Many companies, especially tech ones, have research and development divisions and groups, but almost all of those happen behind close doors. Sony, surprisingly, is taking a daring, and perhaps risky, contrary approach, at least for some of its technologies. With its new Future Lab Program, it is opening the doors wide to its technological R&D, inviting users to be part at least of the conceptual and prototyping stages. It is the beginning of a new culture that will kick off when Sony unveils "N", the first Future Lab project, at SxSW next week.
It is somewhat surprising, though perhaps pleasantly, to see Sony adopting a new mentality and direction for its products. In mobile, for example, the manufacturer is singing a new tune, redefining Xperia to focus heavily on artificial intelligence and machine learning. Although it hasn't adopted such a unified goal for other products, it is, instead, adopting a new way of thinking up and designing those products.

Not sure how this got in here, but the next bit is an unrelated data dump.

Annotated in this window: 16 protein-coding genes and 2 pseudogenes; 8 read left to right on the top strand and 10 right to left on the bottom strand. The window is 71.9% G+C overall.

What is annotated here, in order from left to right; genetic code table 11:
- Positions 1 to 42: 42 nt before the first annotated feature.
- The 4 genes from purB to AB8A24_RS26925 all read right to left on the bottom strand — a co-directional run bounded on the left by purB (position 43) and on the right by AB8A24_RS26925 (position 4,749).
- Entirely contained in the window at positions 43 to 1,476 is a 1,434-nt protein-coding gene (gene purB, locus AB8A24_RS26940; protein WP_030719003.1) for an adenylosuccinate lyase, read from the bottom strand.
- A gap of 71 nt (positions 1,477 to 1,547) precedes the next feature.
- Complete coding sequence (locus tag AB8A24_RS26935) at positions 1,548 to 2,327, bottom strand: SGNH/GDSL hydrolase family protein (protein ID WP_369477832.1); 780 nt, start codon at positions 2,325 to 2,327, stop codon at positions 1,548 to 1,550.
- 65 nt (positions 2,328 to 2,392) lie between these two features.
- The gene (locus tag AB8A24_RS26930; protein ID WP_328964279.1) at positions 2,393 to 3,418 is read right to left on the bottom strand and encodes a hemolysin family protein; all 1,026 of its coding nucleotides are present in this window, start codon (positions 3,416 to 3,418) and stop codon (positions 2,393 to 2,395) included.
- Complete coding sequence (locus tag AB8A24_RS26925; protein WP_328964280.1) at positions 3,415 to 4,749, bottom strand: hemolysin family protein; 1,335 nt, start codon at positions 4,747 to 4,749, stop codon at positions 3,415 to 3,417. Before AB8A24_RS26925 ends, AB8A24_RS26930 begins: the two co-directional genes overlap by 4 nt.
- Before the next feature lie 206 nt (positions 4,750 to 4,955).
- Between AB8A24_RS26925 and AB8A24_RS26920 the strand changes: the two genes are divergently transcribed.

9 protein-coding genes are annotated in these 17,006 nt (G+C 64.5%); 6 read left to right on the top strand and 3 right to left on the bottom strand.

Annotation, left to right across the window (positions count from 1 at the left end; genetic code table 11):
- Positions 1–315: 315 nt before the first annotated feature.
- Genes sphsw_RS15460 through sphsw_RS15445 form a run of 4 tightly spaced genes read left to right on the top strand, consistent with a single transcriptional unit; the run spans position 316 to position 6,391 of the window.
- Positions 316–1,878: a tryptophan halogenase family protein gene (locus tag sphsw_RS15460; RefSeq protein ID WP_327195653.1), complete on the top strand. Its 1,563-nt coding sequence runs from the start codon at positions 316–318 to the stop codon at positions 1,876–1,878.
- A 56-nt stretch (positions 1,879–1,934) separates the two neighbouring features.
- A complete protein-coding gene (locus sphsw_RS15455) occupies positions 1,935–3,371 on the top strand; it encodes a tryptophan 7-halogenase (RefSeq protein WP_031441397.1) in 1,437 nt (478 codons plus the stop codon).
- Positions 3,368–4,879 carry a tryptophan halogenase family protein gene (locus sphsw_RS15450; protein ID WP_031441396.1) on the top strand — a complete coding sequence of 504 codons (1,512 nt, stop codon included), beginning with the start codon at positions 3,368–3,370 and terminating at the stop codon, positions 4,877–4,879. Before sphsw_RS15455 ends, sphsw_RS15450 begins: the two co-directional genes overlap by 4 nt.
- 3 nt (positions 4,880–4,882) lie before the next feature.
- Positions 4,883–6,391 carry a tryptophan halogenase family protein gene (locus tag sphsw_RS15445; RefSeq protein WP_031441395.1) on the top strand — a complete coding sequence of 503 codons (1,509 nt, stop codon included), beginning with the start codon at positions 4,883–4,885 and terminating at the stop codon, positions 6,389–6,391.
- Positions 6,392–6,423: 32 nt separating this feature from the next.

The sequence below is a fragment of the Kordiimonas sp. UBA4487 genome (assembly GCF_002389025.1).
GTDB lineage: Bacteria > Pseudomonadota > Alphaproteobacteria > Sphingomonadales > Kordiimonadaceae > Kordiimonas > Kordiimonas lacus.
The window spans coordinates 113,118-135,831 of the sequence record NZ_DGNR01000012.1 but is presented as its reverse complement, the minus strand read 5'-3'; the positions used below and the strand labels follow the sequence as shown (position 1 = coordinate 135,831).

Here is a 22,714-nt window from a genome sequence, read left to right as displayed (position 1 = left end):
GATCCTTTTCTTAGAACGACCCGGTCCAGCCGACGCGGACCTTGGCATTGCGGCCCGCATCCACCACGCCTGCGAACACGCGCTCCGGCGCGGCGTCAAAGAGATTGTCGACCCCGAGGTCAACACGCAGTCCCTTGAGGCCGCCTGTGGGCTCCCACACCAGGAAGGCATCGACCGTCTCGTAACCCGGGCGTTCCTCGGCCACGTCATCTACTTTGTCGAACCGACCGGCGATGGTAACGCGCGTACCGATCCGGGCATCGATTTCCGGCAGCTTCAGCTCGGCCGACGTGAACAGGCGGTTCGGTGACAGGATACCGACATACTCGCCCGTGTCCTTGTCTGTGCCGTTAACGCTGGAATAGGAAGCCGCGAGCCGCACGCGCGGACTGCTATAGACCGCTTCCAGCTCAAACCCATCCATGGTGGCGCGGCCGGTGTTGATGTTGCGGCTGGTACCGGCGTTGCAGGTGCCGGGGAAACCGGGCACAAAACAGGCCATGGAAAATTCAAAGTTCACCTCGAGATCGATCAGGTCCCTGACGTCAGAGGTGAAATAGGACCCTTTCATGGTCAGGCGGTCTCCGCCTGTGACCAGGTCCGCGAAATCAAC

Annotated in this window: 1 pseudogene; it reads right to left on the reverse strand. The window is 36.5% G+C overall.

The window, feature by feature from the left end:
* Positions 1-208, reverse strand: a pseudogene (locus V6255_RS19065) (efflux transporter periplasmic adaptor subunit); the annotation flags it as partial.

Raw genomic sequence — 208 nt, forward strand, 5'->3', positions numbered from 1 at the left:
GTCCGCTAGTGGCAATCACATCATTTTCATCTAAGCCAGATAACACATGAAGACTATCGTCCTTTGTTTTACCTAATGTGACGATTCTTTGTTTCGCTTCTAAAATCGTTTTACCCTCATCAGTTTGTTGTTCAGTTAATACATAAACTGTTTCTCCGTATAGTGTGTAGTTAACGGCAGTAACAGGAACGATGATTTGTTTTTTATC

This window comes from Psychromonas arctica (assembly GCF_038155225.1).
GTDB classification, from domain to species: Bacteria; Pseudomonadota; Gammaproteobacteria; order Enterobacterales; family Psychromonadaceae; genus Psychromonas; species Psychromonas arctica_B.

The Future Lab Program feels almost like it was born out of the First Flight platform the company launched last July. While that was essentially a sort of crowdfunding program meant for Sony employees, the basic motive is the same, utilizing the wisdom of crowd to fine tune a product. In Future Lab's case, however, the "crowd" will actually be the public, the potential users and buyers of Sony's products, and they will get involve very early into the process. Sony describes this as an open creative environment where users will be see concept prototypes and chime in on the design process. And they won't even have to pledge money to do that. Or at least Sony isn't saying so.
Sony's new found love for single letters creeps into Future Lab, where each project will be represented by a single letter of the alphabet. Considering Z and X are most likely to be skipped since they are already used for existing products, Sony is left with roughly 24 to choose from. Or 23 rather, because they've already started with one, "N". The reason why was chosen will be probably be clearer once Sony unveils the concept next week. For now, all it's letting on is that "N" will be about audio and the idea of a hands-free device that lets users listen to sound or music without having to put in earphones or anything similar.
It will be interesting to hear, no pun intended, Sony's idea on how to make something like this possible. Bone conduction technology comes to mind, though that still requires placing transmitters close to, but not over or in, the ears. Presuming Sony already does have an idea of how to accomplish this. We'll know next week when SxSW starts.